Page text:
BIC

James was thirteen when he got his first tattoo. He sat on the peeling linoleum in a double wide trailer, with no shirt or shoes, watching his best friend get a tattoo. The tattoo “artist” was his best friend Mat’s older brother. Bryan was paroled that morning, got home and immediately started making up for the lost two years of getting Mat in trouble. Bryan held the tattoo gun (which was really only a melted tooth brush, a pen with a needle stuck in it, a little motor and some other stuff James couldn’t identify) and dotting a smiley face with crossed out eyes on his younger brother’s shoulder.

“Stop moving,” Bryan said, and tried to hold his squirming sibling still. It was already crooked from Mat’s fidgeting but Bryan’s shaking hand didn’t help, either. Bryan pushed the needle deep into his brother’s soft shoulder, marring it until his brother finally asked him to stop in something closer to a sob than a scream. After pelting him with curse words, Bryan dropped the tattoo gun, picked up his cigarettes and stepped outside.  Mat tried to play the pain from his shoulder off, “Well at least I didn’t pussy out”

James had declined earlier, saying: ‘ladies first.’

“Let me do it,” James said — he had seen Mat cry after falling off their skateboards, so he was sure that he would be able to do better. James flipped on the tattoo gun and paused— not for fear of pain, what his mother would think, or future regret, but deciding where it should go. The hair on his legs and arms were just starting to darken, his chest was still bare as it had been on his birthday thirteen (and a quarter) years before. He decided on the nautical star (he was not a sailor, but had seen it on a band’s album cover and had doodled it ever since) should go on the left side of his chest, where he put his hand over his heart for the pledge. Instead of pledging allegiance to the United states of America, he would give his to punk rock. James took several deep breaths and then plunged the needle into the skin of his left pec, exhaling through gritted teeth.

Smell

I spent my Friday afternoons suffering in an oncology waiting room (that smelled sterile and like bad air freshener) for Andy. Other patients and their caretakers sat in the uncomfortable chairs waiting for treatment, too. The “plus-ones,” caretakers invited in for moral support, were waiting for their loved one to be called in for treatment – and they usually were loved ones – only to wait again for them to come out, sedated, and carrying the discharge instructions.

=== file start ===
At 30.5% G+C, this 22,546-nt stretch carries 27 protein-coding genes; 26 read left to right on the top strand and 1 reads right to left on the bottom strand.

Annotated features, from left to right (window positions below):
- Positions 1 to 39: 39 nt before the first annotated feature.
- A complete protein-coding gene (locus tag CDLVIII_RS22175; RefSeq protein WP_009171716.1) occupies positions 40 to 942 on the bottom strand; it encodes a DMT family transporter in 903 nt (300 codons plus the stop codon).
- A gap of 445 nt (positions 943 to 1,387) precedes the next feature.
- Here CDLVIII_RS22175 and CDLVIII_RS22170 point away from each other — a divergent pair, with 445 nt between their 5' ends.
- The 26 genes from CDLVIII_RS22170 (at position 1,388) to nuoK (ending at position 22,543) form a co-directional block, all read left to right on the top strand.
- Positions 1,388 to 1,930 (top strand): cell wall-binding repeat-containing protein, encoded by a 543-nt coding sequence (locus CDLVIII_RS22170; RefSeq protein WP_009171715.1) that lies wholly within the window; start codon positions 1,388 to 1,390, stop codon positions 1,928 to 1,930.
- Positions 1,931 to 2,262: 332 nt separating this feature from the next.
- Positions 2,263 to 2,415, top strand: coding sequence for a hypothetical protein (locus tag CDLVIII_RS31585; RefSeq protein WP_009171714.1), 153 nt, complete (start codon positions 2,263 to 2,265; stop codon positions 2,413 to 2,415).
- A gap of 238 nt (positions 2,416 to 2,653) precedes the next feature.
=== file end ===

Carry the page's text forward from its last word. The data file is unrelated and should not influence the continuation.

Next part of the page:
I stared off into the TV, trying to ignore the sensationalist news. Is there radioactive waste in the sewers? More after this break. This cable news channel had the senior demographic wrapped up – preying on fears of big government taking away rights, medical malpractice, inferior vaginal mesh. There were commercials for medical implants and personal injury lawyers, perfectly curated for a hospital. My favorite was for a catheter: an old woman (on a couch) and a middle aged man (in a wheelchair) sat, knee to knee:
“I use catheters. It’s so messy and expensive!” the white haired woman said, wringing her hands together.
“I’m worried about infections,” the man said and reached out to touch his costar.
“I wish there were a better way!” they both cried out.

I leaned back and wondered where I could get these magical, easier to use catheters for all my pissing-in-a-bag needs. I wrote myself a note: order catheters. Neither Andy nor I needed them, but we were never sure what the next side effect would be.

The door to the treatment room opened and a man hobbled out and crumpled into the chair across from me. He smelled like he had been sterilized and doused in the same bad air freshener. But the smell of sickness still oozed out of his pores – it was in his hair, on his breath – the smell was thick and hung around my head like smoke. I watched the man out of my peripherals – he was waiting on his significant other, his loved one.

He was just like my Andy waiting for me. Maybe she would walk him down to the cat, drive him home, and tuck him into bed. He would sleep all of the next day, she would leave him alone and go to work. By Tuesday or Wednesday he was coming out of his pharmaceutical stupor. By Thursday he felt great and visited work, but was never strong enough to actually finish anything. Then he got the treatment again and the cycle started over again. I knew after laying in a hospital bed, hooked up to an IV and with that week’s worth of poison flushed through his system to kill what ailed him, Andy would smell like that when he came out, too.

2014.